Nov. 13.
Whitehall.
745. Council of Trade and Plantations to the King. Recommend John Yeamans for the Council of Antigua etc. [C.O. 153, 13. pp. 375, 376.]
Nov. 14.746. Receipt by Francis Carlile for Commission to pardon pirates to be delivered to Governor Hamilton. Signed, Fran. Carlile. Endorsed, Recd. 14th Nov., 1718. Slip. [C.O. 152, 12. No. 114.]
Nov. 14.
Whitehall.
747. Mr. Popple to Sir W. Thompson. Encloses copy of Governor Dudley's Commission, whereupon eight persons have been indicted for piracy etc. The Council of Trade and Plantations desire your opinion whether the said Commission did become void upon her Majesty's demise or before the said tryals, and in that case, as the persons who acted as Judges therein proceeded with a good intention, what methods may be proper to be taken for indemnifying them from such penalties as they may by Law have incurred. [C.O. 5, 915. p. 224.]
Nov. 14.
Whitehall.
748. Council of Trade and Plantations to the King. Propose repeal of Act of Jamaica, 1716, for the effectual discovery of all persons that are disaffected to H.M. etc., on grounds advanced by Sir N. Lawes, v. 1st Sept. [C.O. 138, 16. pp. 146–148.]
Nov. 14.
Whitehall.
749. Mr. Secretary Craggs to the Council of Trade and Plantations. Enquires if they have any objection to William Pusey, recommended for the Councill of Jamaica in place of Mr. Harrison decd. Signed, J. Craggs. Endorsed, Recd., Read 18th Nov., 1718. ¾ p. [C.O. 137, 13. No. 18; and 138, 16. pp. 148, 149.]
Nov. 14.
St. James's.
750. Same to Same. Refers following for their report. Signed, J. Craggs. ¼ p. Enclosed,
750. i. Petition of Fernando de Costa and son and Isaac Paxotto, on behalf of themselves and divers other merchants, to the King. Petitioners by their factors in Jamaica bought £7000 of indigo and shipped it on board the Nassau. It was seized by the Custom House Officers, supposed to be of the growth of Hispaniola, though the same way of trade has been before and since this seizure etc. The indigo was sold, with a share to Peter Heywood, then Governor, and others by his order, without any legal condemnation, for there was no Court of Admiralty capable of being held there at that time. Indigo is most necessary for the woolen manufacture; our Islands produce but very small quantities, and none coming from the East Indies, from whence they were mostly supplied. Petitioners' factors will be deterred from appearing in petitioners' behalf by dread of a by law of that Island made (but not confirm'd by your Majesty) inflicting £500 penalty and 12 months imprisonment without bail or main-prize upon any person that shall appear upon the importation of indico from Hispaniola etc., Pray H.M. directions in their behalf. Endorsed, Recd. (from Mr. Bravo) 20th, Read 21st Nov., 1718. 1 p.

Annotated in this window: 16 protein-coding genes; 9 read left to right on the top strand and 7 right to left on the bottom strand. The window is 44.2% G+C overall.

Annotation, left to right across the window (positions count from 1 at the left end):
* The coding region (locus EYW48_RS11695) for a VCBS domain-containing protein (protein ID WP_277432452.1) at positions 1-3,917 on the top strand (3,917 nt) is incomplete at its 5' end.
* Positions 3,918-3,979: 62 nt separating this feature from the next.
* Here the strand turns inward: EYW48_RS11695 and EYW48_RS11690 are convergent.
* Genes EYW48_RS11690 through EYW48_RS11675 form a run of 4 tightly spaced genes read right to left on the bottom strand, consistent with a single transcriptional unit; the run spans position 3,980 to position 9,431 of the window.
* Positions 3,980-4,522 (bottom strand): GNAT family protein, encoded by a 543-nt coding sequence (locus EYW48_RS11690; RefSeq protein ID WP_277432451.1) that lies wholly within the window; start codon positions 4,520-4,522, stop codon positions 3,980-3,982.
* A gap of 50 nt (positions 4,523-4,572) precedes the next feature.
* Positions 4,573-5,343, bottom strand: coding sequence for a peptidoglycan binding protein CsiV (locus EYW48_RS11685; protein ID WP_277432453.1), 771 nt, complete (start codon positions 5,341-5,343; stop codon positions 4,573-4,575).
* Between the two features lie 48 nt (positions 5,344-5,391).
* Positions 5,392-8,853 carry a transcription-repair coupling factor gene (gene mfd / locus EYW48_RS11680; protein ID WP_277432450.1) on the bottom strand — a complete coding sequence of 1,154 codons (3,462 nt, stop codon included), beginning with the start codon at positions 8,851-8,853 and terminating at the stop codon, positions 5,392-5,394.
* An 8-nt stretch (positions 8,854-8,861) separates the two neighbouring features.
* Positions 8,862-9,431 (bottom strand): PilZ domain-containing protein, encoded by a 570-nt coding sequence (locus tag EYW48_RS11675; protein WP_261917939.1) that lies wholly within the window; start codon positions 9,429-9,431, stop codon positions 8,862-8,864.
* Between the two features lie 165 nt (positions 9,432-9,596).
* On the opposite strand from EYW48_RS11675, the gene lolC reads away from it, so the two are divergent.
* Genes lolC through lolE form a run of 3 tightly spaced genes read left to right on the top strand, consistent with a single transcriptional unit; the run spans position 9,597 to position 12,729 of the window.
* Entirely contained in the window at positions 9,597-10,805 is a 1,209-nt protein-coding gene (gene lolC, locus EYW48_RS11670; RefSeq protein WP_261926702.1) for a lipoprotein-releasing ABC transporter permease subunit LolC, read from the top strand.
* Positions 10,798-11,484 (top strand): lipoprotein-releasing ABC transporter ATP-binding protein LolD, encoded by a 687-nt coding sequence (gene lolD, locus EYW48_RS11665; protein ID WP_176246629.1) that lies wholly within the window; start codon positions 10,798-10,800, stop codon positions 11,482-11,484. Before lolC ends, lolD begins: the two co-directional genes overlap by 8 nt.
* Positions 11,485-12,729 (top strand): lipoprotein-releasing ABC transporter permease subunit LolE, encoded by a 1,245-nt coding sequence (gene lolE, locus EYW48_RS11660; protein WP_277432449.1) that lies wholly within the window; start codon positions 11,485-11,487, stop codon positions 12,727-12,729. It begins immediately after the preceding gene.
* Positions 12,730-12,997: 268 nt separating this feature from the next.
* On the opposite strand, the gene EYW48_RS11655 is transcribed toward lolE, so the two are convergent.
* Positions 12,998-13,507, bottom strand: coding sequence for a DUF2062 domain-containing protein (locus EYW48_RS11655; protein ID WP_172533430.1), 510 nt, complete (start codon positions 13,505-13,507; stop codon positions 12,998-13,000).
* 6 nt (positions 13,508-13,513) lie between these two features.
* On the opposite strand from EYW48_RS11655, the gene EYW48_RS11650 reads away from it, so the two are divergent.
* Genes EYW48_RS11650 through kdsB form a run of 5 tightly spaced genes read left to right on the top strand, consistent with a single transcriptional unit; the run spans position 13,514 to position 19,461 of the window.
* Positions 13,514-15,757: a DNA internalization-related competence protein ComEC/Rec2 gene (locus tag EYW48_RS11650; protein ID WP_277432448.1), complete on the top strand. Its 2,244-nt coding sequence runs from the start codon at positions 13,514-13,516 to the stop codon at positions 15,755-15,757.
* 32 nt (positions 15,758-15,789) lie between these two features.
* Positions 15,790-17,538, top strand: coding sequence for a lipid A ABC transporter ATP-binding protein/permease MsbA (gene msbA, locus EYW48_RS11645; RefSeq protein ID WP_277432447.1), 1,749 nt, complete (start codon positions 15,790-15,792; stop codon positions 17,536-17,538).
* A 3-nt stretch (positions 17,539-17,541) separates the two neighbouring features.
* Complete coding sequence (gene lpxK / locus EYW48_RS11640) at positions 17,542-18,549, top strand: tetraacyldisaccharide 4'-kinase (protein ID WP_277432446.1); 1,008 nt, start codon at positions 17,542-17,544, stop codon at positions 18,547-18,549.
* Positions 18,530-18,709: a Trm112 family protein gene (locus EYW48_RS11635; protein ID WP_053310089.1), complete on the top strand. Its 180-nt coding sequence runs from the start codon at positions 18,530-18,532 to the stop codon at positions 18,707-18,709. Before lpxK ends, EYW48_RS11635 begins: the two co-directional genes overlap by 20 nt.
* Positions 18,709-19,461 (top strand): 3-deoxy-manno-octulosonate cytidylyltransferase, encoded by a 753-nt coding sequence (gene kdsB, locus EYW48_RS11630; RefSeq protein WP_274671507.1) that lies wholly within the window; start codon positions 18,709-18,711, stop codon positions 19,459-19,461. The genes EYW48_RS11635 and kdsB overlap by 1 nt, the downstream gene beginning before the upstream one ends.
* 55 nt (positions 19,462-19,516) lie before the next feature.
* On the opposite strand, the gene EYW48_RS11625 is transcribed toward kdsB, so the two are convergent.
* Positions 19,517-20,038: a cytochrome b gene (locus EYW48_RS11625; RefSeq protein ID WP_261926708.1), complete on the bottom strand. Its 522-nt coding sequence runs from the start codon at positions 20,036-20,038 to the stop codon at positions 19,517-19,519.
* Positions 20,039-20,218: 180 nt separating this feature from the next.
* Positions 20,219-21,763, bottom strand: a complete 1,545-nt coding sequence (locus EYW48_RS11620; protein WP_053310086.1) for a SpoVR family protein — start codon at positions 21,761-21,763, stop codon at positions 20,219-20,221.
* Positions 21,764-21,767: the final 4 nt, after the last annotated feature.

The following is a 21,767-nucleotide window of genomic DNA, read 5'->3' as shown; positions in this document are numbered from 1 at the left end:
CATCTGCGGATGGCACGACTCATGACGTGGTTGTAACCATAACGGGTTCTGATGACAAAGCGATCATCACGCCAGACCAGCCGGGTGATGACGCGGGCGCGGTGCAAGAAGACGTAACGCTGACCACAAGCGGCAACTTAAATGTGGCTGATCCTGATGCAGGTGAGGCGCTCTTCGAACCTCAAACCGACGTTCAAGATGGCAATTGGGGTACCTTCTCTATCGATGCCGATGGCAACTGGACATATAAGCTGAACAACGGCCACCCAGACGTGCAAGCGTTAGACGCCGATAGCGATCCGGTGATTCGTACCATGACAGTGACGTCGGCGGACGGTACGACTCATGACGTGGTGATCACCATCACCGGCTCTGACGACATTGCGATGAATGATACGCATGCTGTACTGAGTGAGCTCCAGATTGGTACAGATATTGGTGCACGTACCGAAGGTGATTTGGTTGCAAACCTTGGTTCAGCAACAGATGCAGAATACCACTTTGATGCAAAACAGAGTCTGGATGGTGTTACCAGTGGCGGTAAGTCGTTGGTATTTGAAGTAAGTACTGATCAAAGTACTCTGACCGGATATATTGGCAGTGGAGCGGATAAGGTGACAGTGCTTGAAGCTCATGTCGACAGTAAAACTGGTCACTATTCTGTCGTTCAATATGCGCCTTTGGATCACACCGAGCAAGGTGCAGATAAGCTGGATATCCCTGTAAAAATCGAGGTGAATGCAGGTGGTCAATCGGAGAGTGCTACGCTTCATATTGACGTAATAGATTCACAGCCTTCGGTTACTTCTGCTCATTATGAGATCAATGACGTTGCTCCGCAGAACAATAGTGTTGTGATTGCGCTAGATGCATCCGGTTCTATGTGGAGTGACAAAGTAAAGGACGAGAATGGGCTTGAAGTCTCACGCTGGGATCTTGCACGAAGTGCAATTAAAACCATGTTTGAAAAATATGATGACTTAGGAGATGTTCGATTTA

750. ii. Opinions by Richard West upon the case of the Nassau supra. 17th June, 1718. Signed, Richd. West. 2 pp.
750. iii. Copy of Act of Jamaica for ascertaining ports of entry etc. 1714. 2½ pp.
750. iv. Copy of Act of Jamaica, 1715, to prevent all fraudulent trade to Hispaniola etc. 2 pp.
750. v. Copy of Act of Jamaica, for raising a revenue, laying a tax of 1s. 6d. per lb. on indigo imported. 1 p. [C.O. 137, 13. Nos. 19, 19 i.–v.]
Nov. 16.
Dragon in Lisbon River.